I will leave it to others to sum up the best and worst of 2014, suffice to say that for all the concerns that swirl around the full adoption of the latest regulatory rules across the lending industry and its effect on growing business volumes, I remain convinced that 2015 will be a year of further gains and that brokers will be the main beneficiaries. Potential customers recognise both the shortcomings of waiting for weeks for mortgage appointments from high street lenders and also the very real need for the right kind of advice for anything beyond the plain vanilla mortgage.
The whole sector of specialist lending, including bridging, is an area which brokers need to recognise as not only an income earner but as a real opportunity to help clients and add value. One of the things which has struck me this year particularly is the level of uncertainty that still exists as to whether the bridging and short term lending market is an area for brokers to adopt. Much of this worry comes from an understandable concern that has been fostered by the status of bridging in a predominantly regulated environment. The fact that we have both regulated and non regulated sides to the business does little to foster deeper understanding and I am convinced that there are brokers who shy away because of the fear of getting it wrong. Also, and this is an understated truism, while many bridging lenders are still trying to work out how to get more business, the main issue still remains in the sense that bridging is a peripheral activity that is unlikely to become a significant part of most brokers’ business.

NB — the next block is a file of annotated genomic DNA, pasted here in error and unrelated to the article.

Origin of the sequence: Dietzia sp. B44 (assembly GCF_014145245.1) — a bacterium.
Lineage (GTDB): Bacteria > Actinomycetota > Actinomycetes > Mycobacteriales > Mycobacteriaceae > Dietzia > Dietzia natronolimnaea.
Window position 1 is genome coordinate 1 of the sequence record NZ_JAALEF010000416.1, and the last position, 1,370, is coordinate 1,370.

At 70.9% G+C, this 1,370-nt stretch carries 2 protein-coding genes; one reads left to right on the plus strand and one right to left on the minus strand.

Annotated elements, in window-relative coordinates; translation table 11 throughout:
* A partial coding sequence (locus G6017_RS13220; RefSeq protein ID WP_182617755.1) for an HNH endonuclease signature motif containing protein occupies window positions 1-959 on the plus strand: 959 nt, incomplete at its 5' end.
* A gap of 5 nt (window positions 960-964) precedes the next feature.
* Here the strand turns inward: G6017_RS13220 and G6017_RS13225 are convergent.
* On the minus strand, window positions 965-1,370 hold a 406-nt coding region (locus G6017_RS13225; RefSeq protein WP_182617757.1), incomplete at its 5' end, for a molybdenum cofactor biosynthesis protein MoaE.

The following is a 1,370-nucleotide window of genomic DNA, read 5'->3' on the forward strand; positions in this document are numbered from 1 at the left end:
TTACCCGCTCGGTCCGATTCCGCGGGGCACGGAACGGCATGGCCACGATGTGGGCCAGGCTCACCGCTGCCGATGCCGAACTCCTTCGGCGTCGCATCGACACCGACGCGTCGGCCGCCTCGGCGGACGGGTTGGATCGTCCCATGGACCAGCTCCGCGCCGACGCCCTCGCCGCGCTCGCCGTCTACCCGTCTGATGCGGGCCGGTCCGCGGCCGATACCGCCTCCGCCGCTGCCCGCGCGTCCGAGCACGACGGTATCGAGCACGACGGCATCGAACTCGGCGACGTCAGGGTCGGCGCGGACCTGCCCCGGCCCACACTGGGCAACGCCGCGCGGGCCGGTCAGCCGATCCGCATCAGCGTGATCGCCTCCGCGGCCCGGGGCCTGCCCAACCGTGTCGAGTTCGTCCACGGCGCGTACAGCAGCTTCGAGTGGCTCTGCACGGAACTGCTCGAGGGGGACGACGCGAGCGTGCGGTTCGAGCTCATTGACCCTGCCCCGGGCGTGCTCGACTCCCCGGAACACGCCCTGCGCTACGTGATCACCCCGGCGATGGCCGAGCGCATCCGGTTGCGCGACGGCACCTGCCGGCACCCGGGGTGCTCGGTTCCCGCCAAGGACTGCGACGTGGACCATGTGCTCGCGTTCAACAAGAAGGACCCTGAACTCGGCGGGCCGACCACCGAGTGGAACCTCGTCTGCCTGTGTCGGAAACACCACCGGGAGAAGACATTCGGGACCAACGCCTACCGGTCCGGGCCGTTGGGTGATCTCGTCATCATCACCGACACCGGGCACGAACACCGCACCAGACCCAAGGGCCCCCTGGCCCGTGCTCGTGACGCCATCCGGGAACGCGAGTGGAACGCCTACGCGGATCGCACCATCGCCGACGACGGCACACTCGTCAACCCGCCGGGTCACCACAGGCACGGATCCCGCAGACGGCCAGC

That said, the bridging product has become such a versatile provider of immediate funding that advisers I talk to are sometimes in need of a refresher on where the main uses are and the do’s and don’ts of advising clients. One of my main roles at Complete is to provide alternative solutions for introducers, from which they can make an informed recommendation for their clients. Many newbies are very happy to go through a short refresher on the phone and I thought it would be an idea to look at some of the main points. So for those of you who are already experts, you can turn over the page!
To simplify the process what I suggest brokers do is to look at whether the client is in need of regulated advice or as landlord/developer, he or she only needs an unregulated product. The majority of enquiries still sit within the unregulated products but I have seen an increase with residential loans.
The first question I would need to consider is whether the short term lending option like bridging is the best for the client. This decision can be made easier if the broker has full information and understands their need for bridging. Obviously there has to be some good reasons why a normal mortgage or loan cannot provide what is required. Bridging does what it says on the tin, it is designed to be a fast, short term facility leading to longer term finance or outright sale of the secured property. This leads on to being able to judge whether bridging is going to work. Has the borrower got a proper plan for the repayment of the bridging loan? We call it an exit strategy and it is one of the key points which lenders will look for when agreeing to lend which will be based on the viability of that exit story. While the cost of bridging has come down, going into a bridging deal without a properly thought through exit plan can saddle the client with an expensive loan and lenders do not want these loans turning into longer term commitments.
As for the versatility I mentioned, from its use as immediate funding for auction property purchases, bridging the gap between outright sale or longer term financing, bridging has become a facility which provides funding for short term business borrowing, light and heavy refurbishment, development finance and also enabling the purchase of property below market value. in the end it is the speed that matters and if advisers have clients wanting swift funding for a predetermined short period, this is the right place to be.